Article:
2 mL of gel filtration fractions containing CRABPII were loaded onto a quaternary amine anion-exchange column FPLC (Fast Protein Liquid Chromatography) type monoQ (Pharmacia). CRABPII was eluted using a gradient buffer from 100% buffer A to 30% buffer B (100% buffer B=buffer A+250 mM NaCl) over a 20-min period at room temperature. 1 mL-fractions were collected every minute. Once more, the presence of CRABPII was checked by SDS page. CRABPII was stored at 4° C. before freeze-drying using a Micromodulyo 1.5K with vial platform attachment (Edwards High Vacuum International). The desiccated samples were stored at room temperature until their use in the binding assay.

d. Detection of the Presence of CRABPII

The expression and purification of CRABPII was validated using denaturing SDS-polyacrylamide gel electrophoresis (SDS-PAGE) analysis on a 7-15% polyacrylamide gel (Biorad). 10 μL samples were mixed with 10 μL of 2× loading buffer (100 mM Tris-HCl pH6.8, 4% SDS, 0.2% BPB, 20% glycerol, 1 mM DTT) and denatured by heating (2 min at 80° C.). The samples were loaded onto the gel that was immersed in a 1× Tris-glycine buffer (Biorad) and a constant current (25 mA) was applied for 1 hour at room temperature. After Coomassie blue staining, the protein was identified according to its molecular weight as determinated with the Benchmark prestained protein ladder (Gibco BRL).

A western blot was used to confirm the presence of CRABPII. The proteins separated on the SDS-PAGE were transferred on an Immobilon-P transfer membrane (Millipore) using a Biorad cassette. The transfer occurred in 1× Tris-glycine buffer (Biorad)+10% methanol. An electrical current (60 mA) was applied for 3 hours to allow the protein to migrate through the membrane. Afterwards, the membrane was blocked with 5% dry milk in 1×TBS for one hour at room temperature and probed with primary antibodies to CRABPII (1/1000 dilution of mouse anticlonal 5-CRA-B3) in the same buffer at 4° C. overnight. The following day, the membrane was washed with PBS (3×5 minutes) and then incubated with 1:2000 dilution of the secondary antibody, peroxidase conjugated anti-mouse antibody (ECLTM, Amersham), for 1 hour at room temperature. The membrane was washed with 1×PBS (3×5 minutes) and the protein was detected using ECL detection kit according to the manufacturer instruction (Amersham).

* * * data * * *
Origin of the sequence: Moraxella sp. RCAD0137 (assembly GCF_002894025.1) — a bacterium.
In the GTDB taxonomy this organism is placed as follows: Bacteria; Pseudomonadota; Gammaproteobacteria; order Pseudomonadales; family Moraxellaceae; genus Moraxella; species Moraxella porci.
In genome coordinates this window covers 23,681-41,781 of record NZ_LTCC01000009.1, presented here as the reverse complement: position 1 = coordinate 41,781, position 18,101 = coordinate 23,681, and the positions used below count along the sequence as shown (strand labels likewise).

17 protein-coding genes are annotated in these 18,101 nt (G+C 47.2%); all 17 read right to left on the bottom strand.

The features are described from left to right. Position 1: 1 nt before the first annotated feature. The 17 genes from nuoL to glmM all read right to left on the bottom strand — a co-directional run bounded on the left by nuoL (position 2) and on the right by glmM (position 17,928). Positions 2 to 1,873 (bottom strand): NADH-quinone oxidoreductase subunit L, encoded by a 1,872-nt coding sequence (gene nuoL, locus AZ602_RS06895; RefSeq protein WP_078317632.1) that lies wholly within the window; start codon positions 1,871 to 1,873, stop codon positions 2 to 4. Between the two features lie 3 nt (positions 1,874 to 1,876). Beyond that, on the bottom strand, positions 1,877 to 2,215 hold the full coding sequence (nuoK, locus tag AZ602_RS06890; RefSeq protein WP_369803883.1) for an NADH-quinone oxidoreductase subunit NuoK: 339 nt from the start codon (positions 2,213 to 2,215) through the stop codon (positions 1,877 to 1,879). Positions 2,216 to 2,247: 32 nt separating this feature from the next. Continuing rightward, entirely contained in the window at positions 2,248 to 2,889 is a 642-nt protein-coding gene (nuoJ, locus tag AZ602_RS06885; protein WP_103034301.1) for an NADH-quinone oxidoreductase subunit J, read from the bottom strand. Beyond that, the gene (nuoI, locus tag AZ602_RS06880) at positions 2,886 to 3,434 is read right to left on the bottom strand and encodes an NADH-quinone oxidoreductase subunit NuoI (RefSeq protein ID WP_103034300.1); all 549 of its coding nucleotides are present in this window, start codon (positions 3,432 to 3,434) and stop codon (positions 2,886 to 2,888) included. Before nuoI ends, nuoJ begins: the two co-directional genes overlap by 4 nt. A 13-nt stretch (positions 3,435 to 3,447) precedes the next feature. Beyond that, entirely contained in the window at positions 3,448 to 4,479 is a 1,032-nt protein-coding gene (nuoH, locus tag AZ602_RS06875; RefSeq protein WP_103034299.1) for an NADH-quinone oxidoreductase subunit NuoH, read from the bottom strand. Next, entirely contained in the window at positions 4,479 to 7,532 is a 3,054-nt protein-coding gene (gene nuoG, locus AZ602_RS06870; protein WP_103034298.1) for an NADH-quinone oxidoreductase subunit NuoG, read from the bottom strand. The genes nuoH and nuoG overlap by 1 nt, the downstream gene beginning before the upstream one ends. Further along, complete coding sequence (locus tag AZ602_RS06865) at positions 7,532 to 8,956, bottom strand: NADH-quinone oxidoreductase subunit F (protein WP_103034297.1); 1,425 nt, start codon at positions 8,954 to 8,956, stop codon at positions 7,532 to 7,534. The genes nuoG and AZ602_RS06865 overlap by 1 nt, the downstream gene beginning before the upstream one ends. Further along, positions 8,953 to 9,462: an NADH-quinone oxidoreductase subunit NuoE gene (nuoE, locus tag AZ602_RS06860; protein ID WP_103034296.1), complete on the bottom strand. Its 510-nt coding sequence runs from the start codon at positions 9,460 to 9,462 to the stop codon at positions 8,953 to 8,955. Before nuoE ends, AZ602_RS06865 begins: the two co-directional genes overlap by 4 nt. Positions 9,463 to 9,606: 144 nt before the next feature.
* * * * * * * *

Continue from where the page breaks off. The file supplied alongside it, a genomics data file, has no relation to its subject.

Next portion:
The concentration of purified CRABPII was determined using BSA kit (Pierce).

2.6.3. Radioactive Binding Assay

220 pmol of CRABPII was incubated in 20 mM Tris-HCl buffer pH 7.4 with 15 pmol of radioactive all trans retinoic acid (NEN) in a total volume of 70 μL. For the competitive assay, another ligand in excess (6670:1, 670:1 or 70:1) was added to the mix. The reaction occured for one hour at room temperature in the dark. In order to separate the unbound all-trans retinoic acid from the bound all-trans retinoic acid, a 6 kD cut-off minichromatography column (Biorad) was used. The storage buffer was discarded using a Microplex manifold for according to the manufacturer instruction (Pharmacia). The samples were loaded onto the column and the separation occured by gravity over a 30-min period. Retinoic acid (“RA”) bound to CRABPII appeared in the filtrate while free RA remained in the column. The radioactivity of the filtrate was measured by scintillation counter.

2.7 Assay for NADPH Dependent Retinoic Acid Oxidation (To Identify B5)

The procedure below is a modification of a method described in R. Martini & M. Murray, “Participation of P450 3A Enzymes in Rat Hepatic Microsomal Retinoic Acid 4-Hydroxylation”, Archives Biochem. Biophys. 303, 57-66 (1993). Prepare the following assay buffer and store at 4° C.: 0.1M PO4/0.1 mM EDTA/5 mM MgCl2, pH 7.4. On the day of the assay, prepare a 60 mM NADPH solution in buffer. Prepare inhibitor stocks, acidified ethanol/BHT quench solution, and hexane/BHT as described above. A working 1 mM retinoic acid solution was prepared by dilution of a 15 mM stock (in DMSO) with ethanol.

To a 2 dram vial, add the following in order: assay buffer to give a final volume of 500 μL, 20 μL 60 mM NADPH, 5 μL inhibitor or solvent blank, followed by approximately 2 mg of rat liver microsomal protein. Incubate for 5 min. at 37° C., then add 5 μL working 1 mM retinoic acid solution. Continue incubation for 60 min. at 37° C.—do not cap the vials, since the oxidation process requires molecular oxygen in addition to NADPH. Quench with acidified ethanol/BHT and extract with hexane/BHT as described above. Quantitate the quickly eluting polar retinoic acid metabolites (presumed to be 4-oxo retinoic acid) by integration of the HPLC signal, as described below.

Note that all steps subsequent to the addition of retinoic acid were done in the dark or under amber lights. The final incubation solution contains 2.4 mM NADPH, 100 μM or less inhibitor, 10 μM retinoic acid, approximately 4 mg/mL rat liver microsomal protein and nearly 0.1M PO4/0.1 mM EDTA/5 mM MgCl2.